Likewise the Spirit helps us in our weakness; for we do not know how to pray as we ought, but that very Spirit intercedes with sighs too deep for words. And God, who searches the heart, knows what is the mind of the Spirit, because the Spirit intercedes for the saints according to the will of God.
We know that all things work together for good for those who love God, who are called according to his purpose. For those whom he foreknew he also predestined to be conformed to the image of his Son, in order that he might be the firstborn within a large family. And those whom he predestined he also called; and those whom he called he also justified; and those whom he justified he also glorified.
What then are we to say about these things? If God is for us, who is against us? He who did not withhold his own Son, but gave him up for all of us, will he not with him also give us everything else? Who will bring any charge against God’s elect? It is God who justifies. Who is to condemn? It is Christ Jesus, who died, yes, who was raised, who is at the right hand of God, who indeed intercedes for us.
Who will separate us from the love of Christ? Will hardship, or distress, or persecution, or famine, or nakedness, or peril, or sword? As it is written, “For your sake we are being killed all day long; we are accounted as sheep to be slaughtered.” No, in all these things we are more than conquerors through him who loved us.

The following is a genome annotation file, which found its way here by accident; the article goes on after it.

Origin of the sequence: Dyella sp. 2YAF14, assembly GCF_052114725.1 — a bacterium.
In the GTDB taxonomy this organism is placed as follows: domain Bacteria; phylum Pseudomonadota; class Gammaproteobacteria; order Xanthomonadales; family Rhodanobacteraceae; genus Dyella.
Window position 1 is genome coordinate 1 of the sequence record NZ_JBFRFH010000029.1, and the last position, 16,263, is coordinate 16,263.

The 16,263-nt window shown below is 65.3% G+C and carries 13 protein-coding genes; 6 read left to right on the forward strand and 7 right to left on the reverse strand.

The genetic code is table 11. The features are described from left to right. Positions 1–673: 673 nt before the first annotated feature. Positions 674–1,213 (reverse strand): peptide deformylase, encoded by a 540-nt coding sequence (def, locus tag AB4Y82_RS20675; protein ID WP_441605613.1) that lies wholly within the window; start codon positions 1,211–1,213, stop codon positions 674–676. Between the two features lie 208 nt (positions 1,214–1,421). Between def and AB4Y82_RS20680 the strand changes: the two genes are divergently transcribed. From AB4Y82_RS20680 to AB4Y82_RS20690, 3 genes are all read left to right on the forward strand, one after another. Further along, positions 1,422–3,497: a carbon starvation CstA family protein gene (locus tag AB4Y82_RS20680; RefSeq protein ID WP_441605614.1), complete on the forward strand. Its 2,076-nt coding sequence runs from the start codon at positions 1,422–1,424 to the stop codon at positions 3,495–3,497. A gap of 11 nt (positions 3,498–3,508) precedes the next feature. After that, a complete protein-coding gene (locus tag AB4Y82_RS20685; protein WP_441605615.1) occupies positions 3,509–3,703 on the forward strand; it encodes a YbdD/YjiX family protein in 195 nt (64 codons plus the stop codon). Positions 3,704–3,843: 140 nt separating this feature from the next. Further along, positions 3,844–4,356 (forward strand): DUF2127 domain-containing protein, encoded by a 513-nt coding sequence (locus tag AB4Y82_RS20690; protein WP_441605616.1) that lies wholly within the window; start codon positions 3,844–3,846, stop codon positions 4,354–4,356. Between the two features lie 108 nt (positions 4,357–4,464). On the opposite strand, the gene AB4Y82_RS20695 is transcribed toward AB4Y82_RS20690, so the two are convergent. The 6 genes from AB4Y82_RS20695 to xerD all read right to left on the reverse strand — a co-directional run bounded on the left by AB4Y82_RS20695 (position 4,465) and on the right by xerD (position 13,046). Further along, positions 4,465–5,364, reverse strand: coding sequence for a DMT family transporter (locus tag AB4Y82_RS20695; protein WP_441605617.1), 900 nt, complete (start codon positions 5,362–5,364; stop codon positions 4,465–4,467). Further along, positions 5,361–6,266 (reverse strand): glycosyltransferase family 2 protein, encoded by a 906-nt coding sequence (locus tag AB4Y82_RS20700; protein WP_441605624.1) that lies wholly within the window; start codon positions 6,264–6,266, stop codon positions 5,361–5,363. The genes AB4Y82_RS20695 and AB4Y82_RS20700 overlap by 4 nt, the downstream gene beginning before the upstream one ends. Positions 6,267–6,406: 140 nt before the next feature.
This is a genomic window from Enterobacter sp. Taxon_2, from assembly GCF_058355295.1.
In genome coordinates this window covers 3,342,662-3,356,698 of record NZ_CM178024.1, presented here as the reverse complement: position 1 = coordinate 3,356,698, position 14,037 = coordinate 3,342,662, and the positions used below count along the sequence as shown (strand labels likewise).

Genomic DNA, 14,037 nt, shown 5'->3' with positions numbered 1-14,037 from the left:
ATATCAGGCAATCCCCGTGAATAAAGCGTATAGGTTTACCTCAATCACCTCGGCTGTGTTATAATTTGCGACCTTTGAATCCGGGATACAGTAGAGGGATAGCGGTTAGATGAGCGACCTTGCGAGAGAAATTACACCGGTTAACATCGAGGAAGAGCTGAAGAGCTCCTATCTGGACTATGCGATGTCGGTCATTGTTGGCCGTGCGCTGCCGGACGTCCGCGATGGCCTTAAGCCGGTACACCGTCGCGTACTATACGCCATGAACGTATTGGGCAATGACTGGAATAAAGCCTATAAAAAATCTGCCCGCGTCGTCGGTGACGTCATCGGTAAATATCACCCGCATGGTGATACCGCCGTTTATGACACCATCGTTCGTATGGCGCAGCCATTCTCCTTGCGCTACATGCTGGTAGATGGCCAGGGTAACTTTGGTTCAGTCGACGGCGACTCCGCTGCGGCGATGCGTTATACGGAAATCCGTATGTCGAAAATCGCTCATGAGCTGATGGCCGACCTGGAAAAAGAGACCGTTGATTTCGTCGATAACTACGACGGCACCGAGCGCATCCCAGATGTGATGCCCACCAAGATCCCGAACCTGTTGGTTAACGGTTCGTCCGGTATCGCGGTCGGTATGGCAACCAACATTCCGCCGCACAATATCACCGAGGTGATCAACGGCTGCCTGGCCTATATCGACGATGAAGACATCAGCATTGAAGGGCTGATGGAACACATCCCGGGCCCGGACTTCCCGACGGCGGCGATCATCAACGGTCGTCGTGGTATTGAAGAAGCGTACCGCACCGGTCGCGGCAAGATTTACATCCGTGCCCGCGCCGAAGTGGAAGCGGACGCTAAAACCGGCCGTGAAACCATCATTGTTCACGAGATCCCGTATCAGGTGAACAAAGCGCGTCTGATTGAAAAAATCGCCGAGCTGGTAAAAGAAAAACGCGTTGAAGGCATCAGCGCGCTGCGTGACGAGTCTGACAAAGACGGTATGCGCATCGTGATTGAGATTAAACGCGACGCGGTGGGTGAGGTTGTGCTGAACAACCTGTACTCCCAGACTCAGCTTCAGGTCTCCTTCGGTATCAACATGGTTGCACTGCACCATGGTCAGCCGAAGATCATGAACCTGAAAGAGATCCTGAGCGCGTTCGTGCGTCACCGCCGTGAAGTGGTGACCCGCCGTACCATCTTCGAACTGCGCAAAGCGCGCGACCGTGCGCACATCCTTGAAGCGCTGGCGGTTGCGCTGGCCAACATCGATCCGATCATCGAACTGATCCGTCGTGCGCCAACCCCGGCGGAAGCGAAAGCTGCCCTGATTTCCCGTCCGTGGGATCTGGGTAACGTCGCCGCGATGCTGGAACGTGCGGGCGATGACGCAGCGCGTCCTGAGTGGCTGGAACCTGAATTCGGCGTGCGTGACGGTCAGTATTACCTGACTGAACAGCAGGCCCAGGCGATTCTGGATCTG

For I am convinced that neither death, nor life, nor angels, nor rulers, nor things present, nor things to come, nor powers, nor height, nor depth, nor anything else in all creation, will be able to separate us from the love of God in Christ Jesus our Lord.
Every now and then, especially walking along a busy street, the smell of car exhaust will take me back to Sunday morning in Jakarta. I’m five years old, dressed in my uncomfortable Sunday best—already dripping with sweat in the humidity of the tropics, heading into the community church, holding my mom’s hand as she walks my siblings and I across the street. We get inside and find a row of metal folding chairs—and my legs stick to it when they dismiss all the kids to Sunday School halfway through the service. The Sunday School classroom is more of a covered patio, with bamboo mats on the floor and a Noah’s Ark playset with pieces missing. The fans were constantly running but it never seemed to help, and neither did the little cup of Tang they would have available after service. It was there, in that hot and humid community church in Jakarta—with its metal folding chairs, bamboo mats, spinning fans and little cups of tang—where I first heard those words, spoken in rhythm…
I believe in God the Father Almighty, creator of heaven and earth.
I am a long way from Jakarta and those bamboo mats—although the weather is pretty similar. And though I have been to many different churches since, the words of the Apostles’ Creed have remained—but that doesn’t mean they have stayed exactly the same across the years.
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